Gong xi fa cai! Happy New Year, little piggies*!
*May not be an exact translation.
This was my first time celebrating Chinese New Year (CNY) anywhere, so I’ll cover the basics for any other first timers. Firstly, it is based on the lunar calendar so the dates change every year. This year it started on Tuesday 5th February and ended on 19th February. So, definitely not in December which is when we decorated our Christmas tree in CNY dragons and piggies. Hehehe..
Secondly, each year is based on the Chinese zodiac, and this time it’s the year of the pig! This leads me onto an interesting fact about CNY in Malaysia.
Malaysia is a very multi-cultural society, but is still predominantly Muslim. One of the things that I’ve learned about Muslim culture is that pigs, or at least pork, is haram i.e. forbidden by Islamic law. This means that while the large Chinese population here bloody love pork and all things pig-related, the larger Malay Muslim population hate it. So in Malaysia, the year of the pig is not celebrated with images of the pig everywhere as it would be elsewhere, as this would be offensive to the Malay people. You can buy adorable little piggie accessories and you’ll see them in the Chinese shops and temples, but not in public places, which are decorated with lots of more generic (and lovely) CNY red decorations, flowers and displays of other important figures, like the god of prosperity. He looks quite fat and happy so I like him a lot.
This is Thean Hou temple, one of my favourite places in KL. It has six tiers and is apparently one of the oldest and largest temples in Southeast Asia (sidenote: I feel like a lot of temples claim this fact, but it still may be true). Like most Chinese temples, it celebrates a mixture of Taoism, Buddhism and Confucianism. I love the fact that it’s ok to mix these ideologies in one place, and I’ve heard people who describe themselves as Buddhists here say that it is not necessarily a religion but a way of life that anyone can choose to live by, alongside anything else you might believe in. The Chinese temples in Malaysia are such beautiful, welcoming places and this one perched on a hill over the city has to be one of the best.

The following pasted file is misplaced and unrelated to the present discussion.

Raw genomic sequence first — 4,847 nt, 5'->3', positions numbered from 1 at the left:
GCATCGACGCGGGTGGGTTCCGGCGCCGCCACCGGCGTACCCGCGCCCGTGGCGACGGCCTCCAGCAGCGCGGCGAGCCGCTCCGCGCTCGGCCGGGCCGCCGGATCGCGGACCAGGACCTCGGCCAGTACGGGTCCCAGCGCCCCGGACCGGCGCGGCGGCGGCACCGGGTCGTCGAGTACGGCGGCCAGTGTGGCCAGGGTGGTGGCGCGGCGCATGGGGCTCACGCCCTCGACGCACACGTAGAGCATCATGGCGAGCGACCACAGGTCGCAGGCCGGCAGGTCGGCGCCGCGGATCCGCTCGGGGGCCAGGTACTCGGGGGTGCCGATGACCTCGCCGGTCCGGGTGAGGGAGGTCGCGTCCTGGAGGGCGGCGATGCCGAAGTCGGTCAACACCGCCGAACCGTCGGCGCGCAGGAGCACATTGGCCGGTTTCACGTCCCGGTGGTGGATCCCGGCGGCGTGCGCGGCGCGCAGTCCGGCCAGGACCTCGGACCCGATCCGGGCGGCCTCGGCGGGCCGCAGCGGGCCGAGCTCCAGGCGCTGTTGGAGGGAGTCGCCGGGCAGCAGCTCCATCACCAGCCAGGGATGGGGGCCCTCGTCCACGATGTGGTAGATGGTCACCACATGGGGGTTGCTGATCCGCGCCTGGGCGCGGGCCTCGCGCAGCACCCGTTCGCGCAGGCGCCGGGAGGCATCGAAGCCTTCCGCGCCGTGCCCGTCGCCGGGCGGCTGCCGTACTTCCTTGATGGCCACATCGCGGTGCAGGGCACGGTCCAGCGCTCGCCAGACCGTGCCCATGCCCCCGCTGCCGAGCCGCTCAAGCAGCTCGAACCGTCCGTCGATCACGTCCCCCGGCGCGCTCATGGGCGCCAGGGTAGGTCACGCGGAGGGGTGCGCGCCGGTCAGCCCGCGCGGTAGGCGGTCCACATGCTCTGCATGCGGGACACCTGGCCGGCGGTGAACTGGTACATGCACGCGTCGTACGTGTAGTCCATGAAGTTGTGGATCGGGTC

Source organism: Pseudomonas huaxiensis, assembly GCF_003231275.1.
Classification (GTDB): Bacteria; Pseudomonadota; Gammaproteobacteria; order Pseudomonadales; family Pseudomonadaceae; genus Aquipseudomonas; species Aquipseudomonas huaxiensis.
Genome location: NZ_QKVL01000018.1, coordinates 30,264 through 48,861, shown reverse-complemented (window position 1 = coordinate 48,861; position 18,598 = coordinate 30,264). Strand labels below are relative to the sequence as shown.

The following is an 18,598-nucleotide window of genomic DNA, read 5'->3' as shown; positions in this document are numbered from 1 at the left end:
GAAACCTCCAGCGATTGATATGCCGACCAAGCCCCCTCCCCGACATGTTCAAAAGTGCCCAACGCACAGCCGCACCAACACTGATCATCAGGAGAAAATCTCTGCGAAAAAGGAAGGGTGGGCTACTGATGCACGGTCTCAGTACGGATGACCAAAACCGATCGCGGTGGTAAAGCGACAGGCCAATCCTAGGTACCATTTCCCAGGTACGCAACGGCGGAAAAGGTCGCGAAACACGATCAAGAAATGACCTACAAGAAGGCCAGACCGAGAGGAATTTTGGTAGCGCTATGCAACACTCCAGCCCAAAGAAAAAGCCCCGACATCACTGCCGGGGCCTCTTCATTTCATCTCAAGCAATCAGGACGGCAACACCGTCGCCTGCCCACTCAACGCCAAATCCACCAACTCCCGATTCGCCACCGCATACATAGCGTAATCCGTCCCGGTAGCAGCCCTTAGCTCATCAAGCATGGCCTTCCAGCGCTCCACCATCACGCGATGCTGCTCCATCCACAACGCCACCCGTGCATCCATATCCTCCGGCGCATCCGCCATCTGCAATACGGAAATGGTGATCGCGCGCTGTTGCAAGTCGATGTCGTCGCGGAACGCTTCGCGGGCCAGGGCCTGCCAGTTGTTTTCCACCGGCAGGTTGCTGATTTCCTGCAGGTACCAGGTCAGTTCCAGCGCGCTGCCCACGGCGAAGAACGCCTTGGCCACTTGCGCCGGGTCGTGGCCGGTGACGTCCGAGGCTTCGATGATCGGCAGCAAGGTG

The first time we visited Thean Hou was when we first arrived in KL, and it was decorated with yellow lanterns at that time. Just for some daytime pics and a comparison to CNY, here it is in September:
This time, for CNY, it was decorated with red lanterns, the colour of luck and happiness. Isn’t it just gorgeous?
One lovely tradition here over CNY is the “open house”. I actually can’t work out if this is common everywhere that celebrates it, or if it’s specific to the Malaysian Chinese. But what happens is that some Chinese families open their doors for family, friends and strangers to come in and share in their food, drink and revelry to celebrate the new year. We were lucky enough to be invited by someone we know to celebrate with his family.
The traditional gifts to give at CNY are angpao, little red envelopes with cash inside, and mandarin oranges. We also thought it would be cute to bring something from “home” to our hosts, but that’s hard to arrange last minute in KL, so I hope they enjoyed their unbranded Scottish shortbread with their tea (neither of us are Scottish, but close enough).
Apparently Malaysia has the best dragon and lion dance teams in the world, so I’m sorry that we only got to see one performance, but it was amazing! Overall, Chinese New Year has been a gorgeous, happy celebration in KL and it reminded me that it’s such a treat to live in this multicultural place.